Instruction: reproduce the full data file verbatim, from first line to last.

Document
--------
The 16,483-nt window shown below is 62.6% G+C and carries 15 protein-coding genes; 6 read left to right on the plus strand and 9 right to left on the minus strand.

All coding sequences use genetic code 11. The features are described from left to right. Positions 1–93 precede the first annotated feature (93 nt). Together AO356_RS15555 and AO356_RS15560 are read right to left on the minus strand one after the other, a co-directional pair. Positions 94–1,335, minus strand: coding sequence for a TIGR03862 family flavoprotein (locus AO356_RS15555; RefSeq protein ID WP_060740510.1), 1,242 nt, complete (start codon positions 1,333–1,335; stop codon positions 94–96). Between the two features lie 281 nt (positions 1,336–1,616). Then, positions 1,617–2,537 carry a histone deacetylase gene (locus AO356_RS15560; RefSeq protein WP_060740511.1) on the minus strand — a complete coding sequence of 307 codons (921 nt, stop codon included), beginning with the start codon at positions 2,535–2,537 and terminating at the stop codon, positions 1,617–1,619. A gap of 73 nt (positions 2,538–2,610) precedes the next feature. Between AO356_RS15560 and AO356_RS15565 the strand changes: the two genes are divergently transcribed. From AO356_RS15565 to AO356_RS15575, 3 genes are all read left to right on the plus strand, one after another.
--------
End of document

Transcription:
The 16,483-nt window shown below is 62.6% G+C and carries 15 protein-coding genes; 6 read left to right on the plus strand and 9 right to left on the minus strand.

All coding sequences use genetic code 11. The features are described from left to right. Positions 1–93 precede the first annotated feature (93 nt). Together AO356_RS15555 and AO356_RS15560 are read right to left on the minus strand one after the other, a co-directional pair. Positions 94–1,335, minus strand: coding sequence for a TIGR03862 family flavoprotein (locus AO356_RS15555; RefSeq protein ID WP_060740510.1), 1,242 nt, complete (start codon positions 1,333–1,335; stop codon positions 94–96). Between the two features lie 281 nt (positions 1,336–1,616). Then, positions 1,617–2,537 carry a histone deacetylase gene (locus AO356_RS15560; RefSeq protein WP_060740511.1) on the minus strand — a complete coding sequence of 307 codons (921 nt, stop codon included), beginning with the start codon at positions 2,535–2,537 and terminating at the stop codon, positions 1,617–1,619. A gap of 73 nt (positions 2,538–2,610) precedes the next feature. Between AO356_RS15560 and AO356_RS15565 the strand changes: the two genes are divergently transcribed. From AO356_RS15565 to AO356_RS15575, 3 genes are all read left to right on the plus strand, one after another.